As we left the service, in which we reunited with dozens of friends we hadn’t seen since my recovery.  We were the partiers, the click, the druggies and the hippies.  We rocked Kleinfeltersville, shook it up a bit, got ourselves some reputations.  And here we were, together again-but this time complaining about aches and pains, sharing doctor’s numbers and hearing about other losses of which we had not a clue.

And as the crowd prepared to descend on the K-ville Hotel (our collective bar of choice) Dwain took my hand.  We walked in the other direction, somewhat stoic, older and wiser.

In loving memory

Barbie, you were with us today, and I know that with every fiber of my being~

Barbara Ann Shipper

Please don’t take one another for granted, not even for a second.

Only God knows for whom the bell tolls.



When Doves Cry…


As I have mentioned before, I am prone to seeing, smelling and hearing things that other people do not.  The sensitivity began when I quit using, and the phenomenon grew the stronger my faith.  I have asked God for this gift, or at least the honing of it-I want the Holy Spirit to guide me in each and every way.  This is profound for me-a woman who suffered a great deal of trauma and anxiety, leading to CPTSD-let’s just say there is no way I wouldn’t be in a straight jacket if not for my precious Jesus.

There is a lovely pair of doves who frequent our yard.  I see them on the barn roof, telephone wire, and most recently?  On a bottle of perfume.  Let me explain:

For the past two years, in which I have become one with nature (or at least more observant) my very best thinking/praying is done out in Mother Nature.  My gratitude runs deep, as I know God put me here, out in the ethereal mountains of Central Pennsylvania.  No, I did not appreciate the raw beauty, nor the quaint ways of the Amish.   I was blind to everything when I self-medicated.  I try not to dwell on the years I have lost.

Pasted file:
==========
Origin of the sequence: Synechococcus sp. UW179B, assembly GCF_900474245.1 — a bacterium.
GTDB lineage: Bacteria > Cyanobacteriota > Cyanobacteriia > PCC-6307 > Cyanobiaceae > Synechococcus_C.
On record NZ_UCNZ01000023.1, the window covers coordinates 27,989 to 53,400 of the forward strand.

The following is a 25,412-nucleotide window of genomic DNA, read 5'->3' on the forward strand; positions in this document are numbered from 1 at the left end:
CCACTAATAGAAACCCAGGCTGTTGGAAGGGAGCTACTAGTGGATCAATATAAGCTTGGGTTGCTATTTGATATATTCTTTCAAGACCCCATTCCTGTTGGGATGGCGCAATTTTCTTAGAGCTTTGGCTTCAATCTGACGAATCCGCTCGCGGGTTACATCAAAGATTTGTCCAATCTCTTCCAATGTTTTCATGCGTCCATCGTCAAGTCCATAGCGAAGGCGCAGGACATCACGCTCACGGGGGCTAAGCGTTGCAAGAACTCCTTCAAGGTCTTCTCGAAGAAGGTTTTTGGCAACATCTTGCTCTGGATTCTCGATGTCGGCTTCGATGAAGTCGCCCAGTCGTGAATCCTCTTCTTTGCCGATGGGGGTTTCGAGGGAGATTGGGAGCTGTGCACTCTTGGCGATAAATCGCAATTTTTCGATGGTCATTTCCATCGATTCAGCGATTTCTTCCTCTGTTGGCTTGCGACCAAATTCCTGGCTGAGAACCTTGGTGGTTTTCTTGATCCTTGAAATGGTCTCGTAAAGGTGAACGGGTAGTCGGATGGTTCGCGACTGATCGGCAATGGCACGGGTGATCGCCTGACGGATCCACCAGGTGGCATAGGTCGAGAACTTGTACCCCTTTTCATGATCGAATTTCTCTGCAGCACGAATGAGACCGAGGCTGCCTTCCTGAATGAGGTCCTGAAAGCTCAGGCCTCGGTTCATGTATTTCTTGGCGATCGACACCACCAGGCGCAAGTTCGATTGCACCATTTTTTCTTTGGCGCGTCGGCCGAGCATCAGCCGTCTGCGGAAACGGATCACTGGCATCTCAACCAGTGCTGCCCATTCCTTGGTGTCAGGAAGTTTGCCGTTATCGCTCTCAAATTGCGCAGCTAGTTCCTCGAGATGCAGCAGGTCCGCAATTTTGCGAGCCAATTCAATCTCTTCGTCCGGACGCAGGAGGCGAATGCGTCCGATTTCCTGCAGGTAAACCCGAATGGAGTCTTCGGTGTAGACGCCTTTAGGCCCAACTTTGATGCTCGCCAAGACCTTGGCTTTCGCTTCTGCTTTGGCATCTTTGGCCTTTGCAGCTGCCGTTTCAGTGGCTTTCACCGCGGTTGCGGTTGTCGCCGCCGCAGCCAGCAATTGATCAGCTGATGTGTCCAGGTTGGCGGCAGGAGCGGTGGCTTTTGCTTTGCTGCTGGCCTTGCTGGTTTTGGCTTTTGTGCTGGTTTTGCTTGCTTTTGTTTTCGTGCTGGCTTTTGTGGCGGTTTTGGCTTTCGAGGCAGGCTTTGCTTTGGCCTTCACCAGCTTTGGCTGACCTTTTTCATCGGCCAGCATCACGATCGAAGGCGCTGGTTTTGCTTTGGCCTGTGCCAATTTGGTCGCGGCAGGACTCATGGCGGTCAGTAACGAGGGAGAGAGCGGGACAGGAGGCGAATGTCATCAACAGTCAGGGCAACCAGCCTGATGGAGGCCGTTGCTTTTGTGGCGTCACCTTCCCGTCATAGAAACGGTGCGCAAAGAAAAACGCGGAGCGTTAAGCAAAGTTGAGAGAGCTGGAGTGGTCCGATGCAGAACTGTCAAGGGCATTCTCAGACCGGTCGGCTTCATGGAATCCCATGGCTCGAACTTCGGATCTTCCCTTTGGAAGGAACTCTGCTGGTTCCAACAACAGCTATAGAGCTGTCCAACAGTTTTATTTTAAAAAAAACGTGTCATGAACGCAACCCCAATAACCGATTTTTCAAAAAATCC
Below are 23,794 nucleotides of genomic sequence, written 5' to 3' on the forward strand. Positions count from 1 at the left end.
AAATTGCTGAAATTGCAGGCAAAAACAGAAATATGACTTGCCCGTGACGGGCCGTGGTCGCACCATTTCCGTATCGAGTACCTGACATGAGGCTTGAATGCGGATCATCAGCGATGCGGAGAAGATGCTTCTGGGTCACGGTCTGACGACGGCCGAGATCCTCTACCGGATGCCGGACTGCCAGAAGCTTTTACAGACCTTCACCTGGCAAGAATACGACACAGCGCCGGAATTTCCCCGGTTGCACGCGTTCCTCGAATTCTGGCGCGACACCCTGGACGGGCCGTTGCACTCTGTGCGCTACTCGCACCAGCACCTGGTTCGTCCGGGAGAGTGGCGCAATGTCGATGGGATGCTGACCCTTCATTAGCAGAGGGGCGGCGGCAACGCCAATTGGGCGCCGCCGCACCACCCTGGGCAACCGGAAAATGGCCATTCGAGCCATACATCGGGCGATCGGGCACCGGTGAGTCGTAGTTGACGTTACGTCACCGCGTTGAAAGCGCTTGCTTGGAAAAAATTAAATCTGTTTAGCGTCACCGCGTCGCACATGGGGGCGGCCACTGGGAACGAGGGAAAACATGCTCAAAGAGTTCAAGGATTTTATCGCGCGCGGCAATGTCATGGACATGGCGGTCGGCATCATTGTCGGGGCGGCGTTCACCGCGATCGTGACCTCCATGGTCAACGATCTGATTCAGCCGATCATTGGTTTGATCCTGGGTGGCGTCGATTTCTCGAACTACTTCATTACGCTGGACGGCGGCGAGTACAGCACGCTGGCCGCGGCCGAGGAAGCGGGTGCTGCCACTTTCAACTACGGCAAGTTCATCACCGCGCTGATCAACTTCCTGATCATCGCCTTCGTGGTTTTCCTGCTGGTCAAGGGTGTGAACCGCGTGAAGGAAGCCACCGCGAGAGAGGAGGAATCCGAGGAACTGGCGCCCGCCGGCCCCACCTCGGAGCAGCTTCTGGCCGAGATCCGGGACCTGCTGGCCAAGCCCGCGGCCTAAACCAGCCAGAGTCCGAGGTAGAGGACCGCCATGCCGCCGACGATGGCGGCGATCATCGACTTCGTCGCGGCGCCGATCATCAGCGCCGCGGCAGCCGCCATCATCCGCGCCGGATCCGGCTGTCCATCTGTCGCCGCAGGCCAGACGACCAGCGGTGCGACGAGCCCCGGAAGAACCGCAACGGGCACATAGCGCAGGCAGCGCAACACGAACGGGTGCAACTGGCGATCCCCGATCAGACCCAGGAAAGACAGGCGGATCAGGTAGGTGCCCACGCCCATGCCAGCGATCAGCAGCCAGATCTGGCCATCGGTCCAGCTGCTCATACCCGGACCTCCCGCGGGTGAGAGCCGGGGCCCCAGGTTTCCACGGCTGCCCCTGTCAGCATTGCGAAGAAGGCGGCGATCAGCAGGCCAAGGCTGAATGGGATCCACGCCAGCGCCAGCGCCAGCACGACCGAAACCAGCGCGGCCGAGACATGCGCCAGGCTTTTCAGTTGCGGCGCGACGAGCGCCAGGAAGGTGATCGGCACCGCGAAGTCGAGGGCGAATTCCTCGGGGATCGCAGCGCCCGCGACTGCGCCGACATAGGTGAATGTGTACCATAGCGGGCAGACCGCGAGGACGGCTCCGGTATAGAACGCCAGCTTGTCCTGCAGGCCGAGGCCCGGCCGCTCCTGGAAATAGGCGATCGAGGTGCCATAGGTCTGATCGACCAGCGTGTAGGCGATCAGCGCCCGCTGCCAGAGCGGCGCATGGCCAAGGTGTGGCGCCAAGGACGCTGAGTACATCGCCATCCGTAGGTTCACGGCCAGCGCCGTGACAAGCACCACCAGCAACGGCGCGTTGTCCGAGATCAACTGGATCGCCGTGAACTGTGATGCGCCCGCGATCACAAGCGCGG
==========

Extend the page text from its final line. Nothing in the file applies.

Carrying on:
The doves, crap.  Okay, well I have come to think of these particular lovebirds to be my mother and father.  They greet me knowingly, bringing with them comfort and a deep peace.  My mother wore L’eur de Temps perfume.  I go for the woodsy, sweet types of spritz.  Grace, Tabu, Channel No. 5, Obsession.  I bought a bottle of her favorite to remind me of her, and remind me it does.

One afternoon, I could smell the aroma of my mother.   The scent of L’eur de Temps thickened the air, in a pleasing, soothing way.  Now, I have only used this scent a very few times.  It smelled wonderful on Mary Lou, but not so much on me.  I would smell the bottle often, and immediately I was with her, all those years ago.  I took the bottle and looked it over, but this time?  I studied it.  I was shocked to see the bottle near empty, as I said I used it rarely.

“Could it be?,” I said out loud to myself.

And as I gazed at the glass bottle, I let out a sound of alarm combined with awe:  right there they were, so delicate-two doves, floating weightlessly, hopelessly in love~


There’s Something About Mary


I asked for a song, and the Holy Spirit gave me this beautiful aria-always a personal favorite.  I love it with or without the words, and my mother so adored it that it was sung at her funeral service-and ever since the day we said farewell, this song has moved me to tears.